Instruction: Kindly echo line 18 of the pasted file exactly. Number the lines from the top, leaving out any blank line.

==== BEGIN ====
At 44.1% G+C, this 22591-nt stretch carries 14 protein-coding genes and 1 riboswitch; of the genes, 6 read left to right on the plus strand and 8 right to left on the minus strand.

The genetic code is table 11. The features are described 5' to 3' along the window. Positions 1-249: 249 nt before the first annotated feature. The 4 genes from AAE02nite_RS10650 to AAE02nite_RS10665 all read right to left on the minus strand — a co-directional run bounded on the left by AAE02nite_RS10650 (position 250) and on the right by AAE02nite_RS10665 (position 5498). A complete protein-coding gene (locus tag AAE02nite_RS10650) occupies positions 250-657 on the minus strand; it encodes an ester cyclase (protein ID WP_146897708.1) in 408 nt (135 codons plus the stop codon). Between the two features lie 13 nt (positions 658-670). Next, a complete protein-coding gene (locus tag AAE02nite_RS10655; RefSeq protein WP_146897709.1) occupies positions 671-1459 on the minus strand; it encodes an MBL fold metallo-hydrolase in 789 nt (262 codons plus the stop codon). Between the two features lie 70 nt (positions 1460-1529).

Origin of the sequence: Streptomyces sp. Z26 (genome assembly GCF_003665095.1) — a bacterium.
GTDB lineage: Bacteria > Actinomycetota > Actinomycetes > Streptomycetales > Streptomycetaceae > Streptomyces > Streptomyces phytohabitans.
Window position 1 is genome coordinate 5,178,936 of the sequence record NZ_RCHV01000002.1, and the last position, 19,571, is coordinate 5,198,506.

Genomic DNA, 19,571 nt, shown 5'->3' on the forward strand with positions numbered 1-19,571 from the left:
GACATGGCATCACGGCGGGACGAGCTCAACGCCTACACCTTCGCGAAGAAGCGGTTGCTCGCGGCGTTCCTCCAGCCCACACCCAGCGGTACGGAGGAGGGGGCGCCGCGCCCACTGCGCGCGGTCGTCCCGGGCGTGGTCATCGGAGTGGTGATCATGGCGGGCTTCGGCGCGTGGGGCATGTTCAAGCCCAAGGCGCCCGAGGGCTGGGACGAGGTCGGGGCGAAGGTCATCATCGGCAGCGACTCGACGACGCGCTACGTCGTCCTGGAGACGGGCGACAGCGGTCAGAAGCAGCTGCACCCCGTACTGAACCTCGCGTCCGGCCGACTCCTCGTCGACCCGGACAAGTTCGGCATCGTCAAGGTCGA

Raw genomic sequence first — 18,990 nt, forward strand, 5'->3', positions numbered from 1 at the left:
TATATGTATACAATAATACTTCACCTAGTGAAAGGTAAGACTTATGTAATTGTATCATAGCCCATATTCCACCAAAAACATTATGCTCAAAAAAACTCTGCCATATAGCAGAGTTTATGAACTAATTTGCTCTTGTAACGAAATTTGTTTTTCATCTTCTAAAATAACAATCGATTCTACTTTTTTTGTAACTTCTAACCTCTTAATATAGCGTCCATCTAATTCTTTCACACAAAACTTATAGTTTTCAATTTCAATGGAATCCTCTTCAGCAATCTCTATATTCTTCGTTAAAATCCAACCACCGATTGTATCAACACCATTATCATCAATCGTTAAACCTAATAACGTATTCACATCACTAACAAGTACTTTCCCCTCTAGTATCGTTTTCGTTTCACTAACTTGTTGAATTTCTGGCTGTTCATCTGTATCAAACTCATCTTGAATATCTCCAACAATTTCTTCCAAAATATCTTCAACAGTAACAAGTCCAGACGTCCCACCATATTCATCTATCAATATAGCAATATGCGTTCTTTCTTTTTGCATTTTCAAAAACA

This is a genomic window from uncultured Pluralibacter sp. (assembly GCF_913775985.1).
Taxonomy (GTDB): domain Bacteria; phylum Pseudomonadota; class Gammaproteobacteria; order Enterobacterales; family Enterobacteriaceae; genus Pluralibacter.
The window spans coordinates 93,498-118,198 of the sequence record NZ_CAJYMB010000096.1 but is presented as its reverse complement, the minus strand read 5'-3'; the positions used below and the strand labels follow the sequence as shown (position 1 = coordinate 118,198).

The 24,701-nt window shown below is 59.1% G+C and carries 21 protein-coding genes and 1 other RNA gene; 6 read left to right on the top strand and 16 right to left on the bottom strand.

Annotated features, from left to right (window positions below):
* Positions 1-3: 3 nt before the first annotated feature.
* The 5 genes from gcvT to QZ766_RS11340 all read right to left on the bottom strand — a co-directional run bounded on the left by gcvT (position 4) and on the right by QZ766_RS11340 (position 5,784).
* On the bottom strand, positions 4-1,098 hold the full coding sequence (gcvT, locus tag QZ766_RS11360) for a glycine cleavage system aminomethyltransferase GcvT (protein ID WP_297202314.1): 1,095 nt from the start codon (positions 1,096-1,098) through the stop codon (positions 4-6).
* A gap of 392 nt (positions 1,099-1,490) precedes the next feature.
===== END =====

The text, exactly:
* A gap of 392 nt (positions 1,099-1,490) precedes the next feature.